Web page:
Collection of 5 horror stories, by the author whose first novel The Snowman's Children was well-received last year, with an introduction by Ramsey Campbell. The stories, all previously published (two just this year), include Struwwelpeter, from Sci Fiction in 2001. Bill Sheehan reviewed it in the July October issue of Locus Magazine, and Faren Miller plans to review it in the December issue. The Amazon page has admiring Publishers Weekly and Booklist reviews. Glen Hirshberg includes this page about the book, with cover blurb and story credits, and this page of review excerpts.
(Tue 7 Oct 2003) • Purchase this book from Amazon | BookSense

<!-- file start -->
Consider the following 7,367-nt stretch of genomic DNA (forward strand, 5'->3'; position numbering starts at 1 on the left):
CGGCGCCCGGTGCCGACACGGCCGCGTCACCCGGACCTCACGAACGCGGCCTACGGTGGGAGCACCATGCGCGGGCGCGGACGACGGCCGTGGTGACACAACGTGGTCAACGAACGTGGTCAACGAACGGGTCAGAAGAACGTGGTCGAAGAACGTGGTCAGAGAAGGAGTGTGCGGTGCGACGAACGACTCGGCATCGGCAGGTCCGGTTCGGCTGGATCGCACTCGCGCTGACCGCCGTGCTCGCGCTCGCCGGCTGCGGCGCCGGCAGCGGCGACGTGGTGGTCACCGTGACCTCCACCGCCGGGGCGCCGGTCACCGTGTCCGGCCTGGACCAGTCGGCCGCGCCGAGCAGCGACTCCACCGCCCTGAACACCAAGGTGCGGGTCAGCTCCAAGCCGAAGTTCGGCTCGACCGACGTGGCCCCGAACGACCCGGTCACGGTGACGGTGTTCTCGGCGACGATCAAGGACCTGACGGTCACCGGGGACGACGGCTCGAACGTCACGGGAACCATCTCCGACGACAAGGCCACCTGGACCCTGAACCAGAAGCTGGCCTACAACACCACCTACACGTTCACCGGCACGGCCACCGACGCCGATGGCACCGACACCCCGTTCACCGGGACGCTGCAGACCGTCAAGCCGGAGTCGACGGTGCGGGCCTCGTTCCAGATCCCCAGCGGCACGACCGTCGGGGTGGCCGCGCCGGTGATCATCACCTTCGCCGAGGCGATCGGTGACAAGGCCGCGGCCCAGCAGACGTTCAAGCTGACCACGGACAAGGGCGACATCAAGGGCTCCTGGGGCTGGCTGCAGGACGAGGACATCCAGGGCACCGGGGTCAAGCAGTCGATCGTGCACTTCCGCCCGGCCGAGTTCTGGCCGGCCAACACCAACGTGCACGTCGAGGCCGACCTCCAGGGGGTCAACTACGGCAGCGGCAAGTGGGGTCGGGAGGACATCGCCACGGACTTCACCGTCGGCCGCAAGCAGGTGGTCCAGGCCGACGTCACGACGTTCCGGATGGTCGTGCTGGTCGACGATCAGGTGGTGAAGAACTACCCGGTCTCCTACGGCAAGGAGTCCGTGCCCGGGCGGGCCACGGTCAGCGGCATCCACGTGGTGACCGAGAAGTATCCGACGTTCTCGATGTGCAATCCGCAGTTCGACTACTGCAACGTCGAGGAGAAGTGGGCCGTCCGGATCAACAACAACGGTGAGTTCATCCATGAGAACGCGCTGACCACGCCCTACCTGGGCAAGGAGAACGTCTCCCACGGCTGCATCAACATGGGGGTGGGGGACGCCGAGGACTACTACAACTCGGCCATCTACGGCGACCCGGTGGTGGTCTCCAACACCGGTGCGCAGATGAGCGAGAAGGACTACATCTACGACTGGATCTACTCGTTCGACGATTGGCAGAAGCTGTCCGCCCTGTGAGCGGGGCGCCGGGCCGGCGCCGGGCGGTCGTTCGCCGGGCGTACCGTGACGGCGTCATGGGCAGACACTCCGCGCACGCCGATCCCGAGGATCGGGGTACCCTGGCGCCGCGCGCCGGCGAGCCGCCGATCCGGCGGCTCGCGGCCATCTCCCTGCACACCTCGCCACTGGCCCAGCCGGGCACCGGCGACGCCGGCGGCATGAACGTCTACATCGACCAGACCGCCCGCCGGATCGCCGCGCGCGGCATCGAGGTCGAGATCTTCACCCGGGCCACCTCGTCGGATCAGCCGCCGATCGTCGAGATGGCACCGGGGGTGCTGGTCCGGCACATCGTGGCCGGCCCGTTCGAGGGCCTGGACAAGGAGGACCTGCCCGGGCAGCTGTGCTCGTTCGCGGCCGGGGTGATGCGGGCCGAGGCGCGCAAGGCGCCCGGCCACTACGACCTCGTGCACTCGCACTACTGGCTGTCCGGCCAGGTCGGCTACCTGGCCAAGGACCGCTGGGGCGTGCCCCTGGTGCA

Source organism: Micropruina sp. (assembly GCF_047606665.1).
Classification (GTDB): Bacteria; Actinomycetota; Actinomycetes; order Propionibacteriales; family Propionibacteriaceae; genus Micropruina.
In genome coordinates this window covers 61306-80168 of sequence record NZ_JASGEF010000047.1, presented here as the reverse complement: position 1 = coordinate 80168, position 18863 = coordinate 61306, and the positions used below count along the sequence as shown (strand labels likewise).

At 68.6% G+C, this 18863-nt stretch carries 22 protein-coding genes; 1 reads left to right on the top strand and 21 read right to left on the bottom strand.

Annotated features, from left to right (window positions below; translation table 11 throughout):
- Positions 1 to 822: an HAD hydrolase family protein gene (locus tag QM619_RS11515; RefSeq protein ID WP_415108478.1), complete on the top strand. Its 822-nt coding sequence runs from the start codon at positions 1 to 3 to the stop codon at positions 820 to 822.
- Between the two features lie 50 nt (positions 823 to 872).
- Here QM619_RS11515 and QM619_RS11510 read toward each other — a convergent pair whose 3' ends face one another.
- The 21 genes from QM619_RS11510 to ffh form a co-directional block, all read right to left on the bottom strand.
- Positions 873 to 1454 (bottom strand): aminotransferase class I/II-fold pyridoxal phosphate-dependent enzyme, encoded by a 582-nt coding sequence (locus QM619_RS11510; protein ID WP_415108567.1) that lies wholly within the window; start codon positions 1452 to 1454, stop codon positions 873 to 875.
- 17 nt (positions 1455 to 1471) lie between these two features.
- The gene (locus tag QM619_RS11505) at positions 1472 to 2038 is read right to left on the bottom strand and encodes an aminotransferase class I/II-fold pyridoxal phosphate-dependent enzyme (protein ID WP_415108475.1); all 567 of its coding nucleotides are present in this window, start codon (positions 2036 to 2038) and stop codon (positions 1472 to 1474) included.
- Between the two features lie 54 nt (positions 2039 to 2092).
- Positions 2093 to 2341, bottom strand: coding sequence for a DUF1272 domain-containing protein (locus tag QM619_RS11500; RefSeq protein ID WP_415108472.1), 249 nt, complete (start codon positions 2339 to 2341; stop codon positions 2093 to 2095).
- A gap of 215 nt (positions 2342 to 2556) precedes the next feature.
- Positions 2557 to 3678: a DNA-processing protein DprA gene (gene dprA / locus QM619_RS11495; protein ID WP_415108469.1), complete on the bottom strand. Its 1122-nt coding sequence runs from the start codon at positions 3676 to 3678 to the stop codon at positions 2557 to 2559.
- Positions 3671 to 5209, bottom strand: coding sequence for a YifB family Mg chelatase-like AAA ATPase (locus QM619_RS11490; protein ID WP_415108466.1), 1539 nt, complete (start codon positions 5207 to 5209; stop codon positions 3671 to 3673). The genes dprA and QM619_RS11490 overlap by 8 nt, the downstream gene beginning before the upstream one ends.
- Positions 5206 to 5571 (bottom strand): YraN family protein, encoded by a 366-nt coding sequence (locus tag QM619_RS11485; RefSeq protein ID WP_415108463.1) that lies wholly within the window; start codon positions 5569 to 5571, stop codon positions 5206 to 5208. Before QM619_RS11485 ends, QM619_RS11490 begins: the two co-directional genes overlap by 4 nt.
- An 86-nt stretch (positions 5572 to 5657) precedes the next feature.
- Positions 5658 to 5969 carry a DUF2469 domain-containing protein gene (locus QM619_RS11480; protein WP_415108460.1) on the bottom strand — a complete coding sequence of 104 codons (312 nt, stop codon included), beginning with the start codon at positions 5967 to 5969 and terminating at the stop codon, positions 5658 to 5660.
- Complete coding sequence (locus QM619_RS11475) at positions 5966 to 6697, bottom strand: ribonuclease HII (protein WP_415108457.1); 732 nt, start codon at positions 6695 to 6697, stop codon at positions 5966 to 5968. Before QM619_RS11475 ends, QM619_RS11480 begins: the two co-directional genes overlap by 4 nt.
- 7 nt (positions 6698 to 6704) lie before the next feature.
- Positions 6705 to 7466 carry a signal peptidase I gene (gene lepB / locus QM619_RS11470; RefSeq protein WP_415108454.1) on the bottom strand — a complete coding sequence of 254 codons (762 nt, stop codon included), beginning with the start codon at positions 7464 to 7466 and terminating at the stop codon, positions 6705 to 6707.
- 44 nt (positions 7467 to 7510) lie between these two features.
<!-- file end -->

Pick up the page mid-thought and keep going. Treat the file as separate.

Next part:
* Jacques, Brian : Loamhedge
(Philomel 0-399-23724-0, $23.99, 424pp, hardcover, September 2003, jacket art Troy Howell)

Young adult fantasy novel, 16th in the popular, long-running Redwall series. Amazon has a review by Jennifer Hubert, and several very enthusiastic reader reviews. The Official Redwall Site has this page of description and cover images, with a link to the handwritten outline for the book from June 2001.
(Wed 8 Oct 2003) • Purchase this book from Amazon | BookSense


* Johnson, Joseph Olabiyi : Legends of Nale
(UK: Authors OnLine 0-7552-0075-6, £9.99, 166pp, trade paperback, February 2003, cover design Sandra Davis)

Fantasy novel, a knight's tale set in the imaginary medieval kingdom of Nale. The Amazon page has a description, and reader reviews. The book website,, includes a list of characters and a profile of the author.
(Sat 27 Sep 2003) • Purchase this book from Amazon


(Aladdin 0-689-85591-5, $4.99, 180pp, trade paperback, October 2003, cover illustration Rebecca Guay, cover design Debra Sfetsios)